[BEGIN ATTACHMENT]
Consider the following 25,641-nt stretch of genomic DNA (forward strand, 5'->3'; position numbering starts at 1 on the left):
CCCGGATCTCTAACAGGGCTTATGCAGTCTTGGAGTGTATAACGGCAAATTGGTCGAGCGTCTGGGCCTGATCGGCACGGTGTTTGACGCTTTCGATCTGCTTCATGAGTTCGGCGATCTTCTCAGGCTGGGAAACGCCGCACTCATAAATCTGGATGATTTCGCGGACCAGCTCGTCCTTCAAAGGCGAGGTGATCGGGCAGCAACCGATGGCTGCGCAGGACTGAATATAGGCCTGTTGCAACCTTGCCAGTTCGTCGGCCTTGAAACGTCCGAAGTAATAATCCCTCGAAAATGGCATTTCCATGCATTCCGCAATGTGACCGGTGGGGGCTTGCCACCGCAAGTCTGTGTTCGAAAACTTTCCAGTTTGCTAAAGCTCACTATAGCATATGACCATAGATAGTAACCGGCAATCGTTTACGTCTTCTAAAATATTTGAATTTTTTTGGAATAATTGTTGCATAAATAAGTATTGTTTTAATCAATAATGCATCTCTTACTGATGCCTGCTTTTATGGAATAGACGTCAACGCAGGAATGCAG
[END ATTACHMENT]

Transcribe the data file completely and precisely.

Consider the following 25,641-nt stretch of genomic DNA (forward strand, 5'->3'; position numbering starts at 1 on the left):
CCCGGATCTCTAACAGGGCTTATGCAGTCTTGGAGTGTATAACGGCAAATTGGTCGAGCGTCTGGGCCTGATCGGCACGGTGTTTGACGCTTTCGATCTGCTTCATGAGTTCGGCGATCTTCTCAGGCTGGGAAACGCCGCACTCATAAATCTGGATGATTTCGCGGACCAGCTCGTCCTTCAAAGGCGAGGTGATCGGGCAGCAACCGATGGCTGCGCAGGACTGAATATAGGCCTGTTGCAACCTTGCCAGTTCGTCGGCCTTGAAACGTCCGAAGTAATAATCCCTCGAAAATGGCATTTCCATGCATTCCGCAATGTGACCGGTGGGGGCTTGCCACCGCAAGTCTGTGTTCGAAAACTTTCCAGTTTGCTAAAGCTCACTATAGCATATGACCATAGATAGTAACCGGCAATCGTTTACGTCTTCTAAAATATTTGAATTTTTTTGGAATAATTGTTGCATAAATAAGTATTGTTTTAATCAATAATGCATCTCTTACTGATGCCTGCTTTTATGGAATAGACGTCAACGCAGGAATGCAG